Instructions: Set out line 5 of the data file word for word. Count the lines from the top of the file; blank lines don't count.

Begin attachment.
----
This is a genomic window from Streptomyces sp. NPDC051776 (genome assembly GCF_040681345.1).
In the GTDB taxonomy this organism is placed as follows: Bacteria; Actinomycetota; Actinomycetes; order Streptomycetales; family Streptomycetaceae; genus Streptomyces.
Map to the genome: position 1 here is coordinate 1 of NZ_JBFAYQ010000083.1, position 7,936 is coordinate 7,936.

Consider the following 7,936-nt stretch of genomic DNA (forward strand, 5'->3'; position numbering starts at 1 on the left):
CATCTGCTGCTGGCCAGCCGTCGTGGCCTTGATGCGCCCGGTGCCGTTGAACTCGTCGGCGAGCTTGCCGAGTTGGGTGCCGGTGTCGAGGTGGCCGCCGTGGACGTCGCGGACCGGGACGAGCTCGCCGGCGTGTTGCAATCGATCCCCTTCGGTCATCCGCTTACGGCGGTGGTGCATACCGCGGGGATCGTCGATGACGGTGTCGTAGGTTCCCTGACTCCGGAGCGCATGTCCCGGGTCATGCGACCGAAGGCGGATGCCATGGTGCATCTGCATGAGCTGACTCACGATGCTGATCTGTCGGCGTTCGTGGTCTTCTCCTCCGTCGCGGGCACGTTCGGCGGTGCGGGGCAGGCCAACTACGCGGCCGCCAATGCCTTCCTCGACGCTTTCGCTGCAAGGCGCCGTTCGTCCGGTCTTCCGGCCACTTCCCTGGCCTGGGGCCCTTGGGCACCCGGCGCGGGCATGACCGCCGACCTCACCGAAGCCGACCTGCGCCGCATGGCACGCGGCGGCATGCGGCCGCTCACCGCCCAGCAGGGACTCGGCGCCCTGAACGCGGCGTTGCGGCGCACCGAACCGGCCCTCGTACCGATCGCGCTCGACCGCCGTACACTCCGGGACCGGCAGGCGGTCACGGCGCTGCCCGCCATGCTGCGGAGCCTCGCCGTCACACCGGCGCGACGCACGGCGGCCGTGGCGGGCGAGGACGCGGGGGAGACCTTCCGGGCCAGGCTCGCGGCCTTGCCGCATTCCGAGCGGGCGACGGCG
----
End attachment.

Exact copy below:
CATCTGCTGCTGGCCAGCCGTCGTGGCCTTGATGCGCCCGGTGCCGTTGAACTCGTCGGCGAGCTTGCCGAGTTGGGTGCCGGTGTCGAGGTGGCCGCCGTGGACGTCGCGGACCGGGACGAGCTCGCCGGCGTGTTGCAATCGATCCCCTTCGGTCATCCGCTTACGGCGGTGGTGCATACCGCGGGGATCGTCGATGACGGTGTCGTAGGTTCCCTGACTCCGGAGCGCATGTCCCGGGTCATGCGACCGAAGGCGGATGCCATGGTGCATCTGCATGAGCTGACTCACGATGCTGATCTGTCGGCGTTCGTGGTCTTCTCCTCCGTCGCGGGCACGTTCGGCGGTGCGGGGCAGGCCAACTACGCGGCCGCCAATGCCTTCCTCGACGCTTTCGCTGCAAGGCGCCGTTCGTCCGGTCTTCCGGCCACTTCCCTGGCCTGGGGCCCTTGGGCACCCGGCGCGGGCATGACCGCCGACCTCACCGAAGCCGACCTGCGCCGCATGGCACGCGGCGGCATGCGGCCGCTCACCGCCCAGCAGGGACTCGGCGCCCTGAACGCGGCGTTGCGGCGCACCGAACCGGCCCTCGTACCGATCGCGCTCGACCGCCGTACACTCCGGGACCGGCAGGCGGTCACGGCGCTGCCCGCCATGCTGCGGAGCCTCGCCGTCACACCGGCGCGACGCACGGCGGCCGTGGCGGGCGAGGACGCGGGGGAGACCTTCCGGGCCAGGCTCGCGGCCTTGCCGCATTCCGAGCGGGCGACGGCG